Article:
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A Plurality of Americans Self-Identify as Conservative. What’s New?

According to new numbers from Gallup, more than four in ten Americans describe themselves as conservative, significantly more than the 35 percent who describe

Dexter Cooke
Last updated: Jul 31, 2020 | Jun 25, 2010

According to new numbers from Gallup, more than four in ten Americans describe themselves as conservative, significantly more than the 35 percent who describe themselves as moderate, and more than double the 20 percent who describe themselves as liberal.  If this holds for the rest of the year, the 42 percent of self-identified conservatives would be a record high for Gallup in its nearly 20 years of asking the question, which seems to hint at a conservative revival.

That said, it’s worth looking at the historical trends for this survey, to see if this is really as unusual as it seems. Here are more data from Gallup:

Forty-two percent is the highest percentage in a long time, but it’s not much higher than last year — when 40 percent of Americans self-identified as conservative — and only somewhat higher than 2006 and 2008, when 37 percent of Americans self-identified as conservative. And if you take this in addition to the recent NBC/Wall Street Journal survey on ideology — where 38 percent of Americans self-identified as conservative — it’s not clear that there’s actually anything different about Gallup’s results. Americans always prefer to describe themselves as moderate or conservative, even when (as was the case in 1992 and 2008) they deliver the majority of their votes to liberal congressional majorities and presidential candidates.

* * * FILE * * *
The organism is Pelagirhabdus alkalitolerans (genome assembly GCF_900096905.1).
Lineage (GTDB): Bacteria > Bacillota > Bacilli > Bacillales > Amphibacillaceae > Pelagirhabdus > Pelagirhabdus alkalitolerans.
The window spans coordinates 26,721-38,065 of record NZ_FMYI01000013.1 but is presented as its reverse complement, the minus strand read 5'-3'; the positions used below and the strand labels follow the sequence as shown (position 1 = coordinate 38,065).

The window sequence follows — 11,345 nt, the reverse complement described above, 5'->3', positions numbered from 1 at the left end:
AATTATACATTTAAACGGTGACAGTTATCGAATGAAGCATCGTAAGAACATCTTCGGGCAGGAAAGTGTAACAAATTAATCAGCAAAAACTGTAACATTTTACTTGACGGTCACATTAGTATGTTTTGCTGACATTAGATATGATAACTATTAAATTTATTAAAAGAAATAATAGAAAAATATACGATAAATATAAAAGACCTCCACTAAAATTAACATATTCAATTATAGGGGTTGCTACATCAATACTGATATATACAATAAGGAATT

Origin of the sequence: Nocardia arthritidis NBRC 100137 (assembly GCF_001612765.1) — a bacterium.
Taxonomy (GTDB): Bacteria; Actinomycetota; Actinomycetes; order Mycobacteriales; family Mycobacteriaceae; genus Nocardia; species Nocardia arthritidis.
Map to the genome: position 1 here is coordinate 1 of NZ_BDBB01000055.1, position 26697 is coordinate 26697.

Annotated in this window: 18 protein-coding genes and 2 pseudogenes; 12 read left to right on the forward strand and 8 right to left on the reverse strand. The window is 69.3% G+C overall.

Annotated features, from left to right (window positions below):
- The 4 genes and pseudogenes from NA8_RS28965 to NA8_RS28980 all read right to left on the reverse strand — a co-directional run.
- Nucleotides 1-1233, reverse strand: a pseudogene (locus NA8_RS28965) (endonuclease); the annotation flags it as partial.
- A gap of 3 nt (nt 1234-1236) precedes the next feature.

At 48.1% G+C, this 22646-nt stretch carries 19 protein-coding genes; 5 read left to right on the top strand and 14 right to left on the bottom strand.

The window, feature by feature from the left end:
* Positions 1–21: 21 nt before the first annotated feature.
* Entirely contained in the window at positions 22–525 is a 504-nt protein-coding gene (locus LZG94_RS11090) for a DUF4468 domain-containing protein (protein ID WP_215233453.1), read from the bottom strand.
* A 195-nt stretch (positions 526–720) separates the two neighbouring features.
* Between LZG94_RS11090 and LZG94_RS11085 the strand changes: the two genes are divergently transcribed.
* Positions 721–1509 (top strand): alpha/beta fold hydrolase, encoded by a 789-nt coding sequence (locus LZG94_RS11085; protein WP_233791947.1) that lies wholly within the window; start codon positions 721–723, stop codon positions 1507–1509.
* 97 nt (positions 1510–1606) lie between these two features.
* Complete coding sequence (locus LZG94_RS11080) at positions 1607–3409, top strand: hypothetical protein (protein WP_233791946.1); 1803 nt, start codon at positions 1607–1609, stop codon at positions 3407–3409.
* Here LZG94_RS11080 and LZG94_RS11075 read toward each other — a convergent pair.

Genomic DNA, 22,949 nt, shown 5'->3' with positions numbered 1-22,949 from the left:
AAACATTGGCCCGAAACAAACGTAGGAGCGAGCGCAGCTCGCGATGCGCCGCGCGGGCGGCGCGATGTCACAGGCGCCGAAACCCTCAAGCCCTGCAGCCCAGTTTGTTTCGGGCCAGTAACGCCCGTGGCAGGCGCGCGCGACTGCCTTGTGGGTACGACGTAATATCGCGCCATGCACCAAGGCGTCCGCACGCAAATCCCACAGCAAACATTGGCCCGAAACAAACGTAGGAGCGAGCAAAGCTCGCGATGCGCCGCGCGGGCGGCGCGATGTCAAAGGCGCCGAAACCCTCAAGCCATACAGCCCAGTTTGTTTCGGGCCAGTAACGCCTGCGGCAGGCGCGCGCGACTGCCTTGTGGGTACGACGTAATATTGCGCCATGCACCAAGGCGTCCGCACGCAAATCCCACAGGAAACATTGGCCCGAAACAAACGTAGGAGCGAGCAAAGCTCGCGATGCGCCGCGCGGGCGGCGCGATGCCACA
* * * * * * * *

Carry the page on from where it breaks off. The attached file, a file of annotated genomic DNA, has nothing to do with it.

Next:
Dexter Cooke | He is an orthopedic surgeon who insists that a physician's first priority should be patient care. He specializes in minimally invasive complete knee replacement surgery and laparoscopic procedures that reduce pain and recovery time. He graduated from the Medical University of South Carolina with a medical degree and a postdoctoral fellowship in orthopedic medicine.


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